In Esmoriz there’s plenty of nice beachside restaurants to get lunch, and from there you’ll follow the coastline and boardwalk the whole way to Espinho. Espinho is a busy up-market surfers resort with lots of facilities and some nice shops. I stayed at Surf House Espinho hostel in a private room. I think normally individual bunks are available but because of covid they were renting only whole rooms, so this would be cheaper if you arranged in advance to share with someone.

Espinho to Porto
This was is a longer 23km day and no maps are really necessary as you simply follow the boardwalk and coastal paths all the way to the edge of the port of Porto and from there turn inland following the river Douro until you reach the famous Eiffel bridge where you can cross over into the main town or take the funicular up to the cathedral.

I tried at Vila Nova de Gaia to cut across diagonally to save some kilometers but regretted it as the area immediately became very hilly. I returned to the coast and just followed that, and recommend doing the same, as the easiest and most picturesque way into the city.

On route you will pass by the amazing Capela do Senhor da Pedra - Portugal’s own church by the ocean (take that Muxia!) - as well as pass through some beautiful beach and water areas.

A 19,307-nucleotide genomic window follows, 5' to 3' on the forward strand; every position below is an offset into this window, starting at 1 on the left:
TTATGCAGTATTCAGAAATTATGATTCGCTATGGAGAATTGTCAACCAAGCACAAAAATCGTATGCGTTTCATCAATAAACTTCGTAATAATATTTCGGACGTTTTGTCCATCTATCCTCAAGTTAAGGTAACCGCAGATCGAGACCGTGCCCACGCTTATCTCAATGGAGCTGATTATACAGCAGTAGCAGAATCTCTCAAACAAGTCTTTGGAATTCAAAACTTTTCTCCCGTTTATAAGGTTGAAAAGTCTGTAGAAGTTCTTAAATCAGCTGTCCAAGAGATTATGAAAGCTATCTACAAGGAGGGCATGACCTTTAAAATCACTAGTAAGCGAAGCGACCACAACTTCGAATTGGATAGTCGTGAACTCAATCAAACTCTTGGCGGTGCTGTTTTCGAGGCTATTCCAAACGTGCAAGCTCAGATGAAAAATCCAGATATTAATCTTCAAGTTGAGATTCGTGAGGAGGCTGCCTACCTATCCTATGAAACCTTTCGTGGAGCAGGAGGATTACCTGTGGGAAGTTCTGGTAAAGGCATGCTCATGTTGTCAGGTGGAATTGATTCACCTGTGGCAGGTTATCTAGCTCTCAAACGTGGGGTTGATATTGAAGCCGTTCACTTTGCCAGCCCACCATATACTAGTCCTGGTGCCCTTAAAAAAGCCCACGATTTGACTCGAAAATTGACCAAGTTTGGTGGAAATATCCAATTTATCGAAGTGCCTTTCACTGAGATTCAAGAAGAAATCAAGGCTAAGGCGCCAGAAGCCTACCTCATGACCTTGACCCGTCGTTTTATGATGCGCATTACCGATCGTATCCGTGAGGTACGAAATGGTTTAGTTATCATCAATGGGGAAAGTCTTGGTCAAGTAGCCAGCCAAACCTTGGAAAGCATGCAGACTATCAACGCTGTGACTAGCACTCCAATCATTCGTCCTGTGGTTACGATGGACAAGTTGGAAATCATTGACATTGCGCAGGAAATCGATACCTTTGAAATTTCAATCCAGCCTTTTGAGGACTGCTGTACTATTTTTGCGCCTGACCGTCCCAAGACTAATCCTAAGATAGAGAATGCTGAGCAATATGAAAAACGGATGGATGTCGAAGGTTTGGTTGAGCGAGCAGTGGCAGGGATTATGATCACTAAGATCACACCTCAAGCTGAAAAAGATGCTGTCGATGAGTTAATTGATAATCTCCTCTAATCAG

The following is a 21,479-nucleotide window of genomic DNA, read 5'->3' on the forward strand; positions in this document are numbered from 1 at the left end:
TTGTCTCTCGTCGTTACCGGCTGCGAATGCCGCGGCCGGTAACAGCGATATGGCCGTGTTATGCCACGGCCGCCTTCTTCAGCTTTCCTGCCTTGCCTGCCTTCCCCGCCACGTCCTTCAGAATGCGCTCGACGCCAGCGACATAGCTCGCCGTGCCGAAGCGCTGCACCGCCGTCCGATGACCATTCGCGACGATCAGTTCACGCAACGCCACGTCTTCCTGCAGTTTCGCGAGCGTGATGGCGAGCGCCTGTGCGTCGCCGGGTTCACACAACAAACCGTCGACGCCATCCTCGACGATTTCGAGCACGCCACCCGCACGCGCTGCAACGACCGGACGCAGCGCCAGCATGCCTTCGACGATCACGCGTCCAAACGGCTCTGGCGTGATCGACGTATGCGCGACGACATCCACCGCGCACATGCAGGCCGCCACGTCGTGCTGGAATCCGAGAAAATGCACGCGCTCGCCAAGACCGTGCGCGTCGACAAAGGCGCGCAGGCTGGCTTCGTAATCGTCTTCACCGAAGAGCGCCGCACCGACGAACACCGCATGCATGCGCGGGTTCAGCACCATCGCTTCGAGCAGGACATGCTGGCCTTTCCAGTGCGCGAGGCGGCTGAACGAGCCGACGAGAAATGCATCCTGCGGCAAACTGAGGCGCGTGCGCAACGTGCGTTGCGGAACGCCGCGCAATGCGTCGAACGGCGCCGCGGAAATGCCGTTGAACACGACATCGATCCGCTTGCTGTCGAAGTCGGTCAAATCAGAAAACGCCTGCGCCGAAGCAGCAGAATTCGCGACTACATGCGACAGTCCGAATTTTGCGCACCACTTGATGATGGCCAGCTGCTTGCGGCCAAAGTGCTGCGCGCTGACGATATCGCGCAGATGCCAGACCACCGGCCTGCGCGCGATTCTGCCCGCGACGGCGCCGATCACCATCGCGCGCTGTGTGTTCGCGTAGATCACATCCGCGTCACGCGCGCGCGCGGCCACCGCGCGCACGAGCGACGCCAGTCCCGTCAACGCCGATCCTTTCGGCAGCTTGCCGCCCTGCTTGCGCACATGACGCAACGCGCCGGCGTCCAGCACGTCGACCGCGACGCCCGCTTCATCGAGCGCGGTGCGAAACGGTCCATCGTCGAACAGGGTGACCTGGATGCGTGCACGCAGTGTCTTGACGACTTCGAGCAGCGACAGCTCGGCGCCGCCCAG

Here are my GPS tracks, if anyone is interested. I've corrected and quantised them to be a bit neater, and removed the bits where I took wrong turns!

Stage 1: https://www.wikiloc.com/wikiloc/spatialArtifacts.do?event=setCurrentSpatialArtifact&id=58942405
Stage 2: https://www.wikiloc.com/wikiloc/spatialArtifacts.do?event=setCurrentSpatialArtifact&id=58942495
Stage 3: Just follow the coast all the way!
 

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Ungawawa

Active Member
Camino(s) past & future
2017-20: Francés, Norte, Francés, Portuguese Lisbon Coastal, Portuguese central
A few more pics from day 2 and 3...
 

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CaptainBonnie

New Member
Camino(s) past & future
Plan: 2 week to arrive at Santiago de Campostela in 2 weeks. Start 12th Nov 2017
This August I completed sections of the Camino Portugues from Albergaria a Velha to Santiago. I wanted to share the route variation I took on the advice of an hospitalero, as it lets you take an alternative coastal route into Porto over three days, instead of the traditional road-based route through São João da Madeira.

I’ve not been on the official interior camino from Albergaria to Porto myself, but I did hear reports from other pilgrims on the path that it was not only ugly and unpleasant walking but also dangerous in stretches, so this route certainly offers a more pleasant and safe alternative. It’s a few kilometers more in total but is easily broken down into three short or two long days, and much of the hiking is quite beautiful. I’ve included some photos to illustrate the route, and my GPS tracks are below too in the hope they may be useful to some. You’ll see a couple of really remarkable places taking this route instead.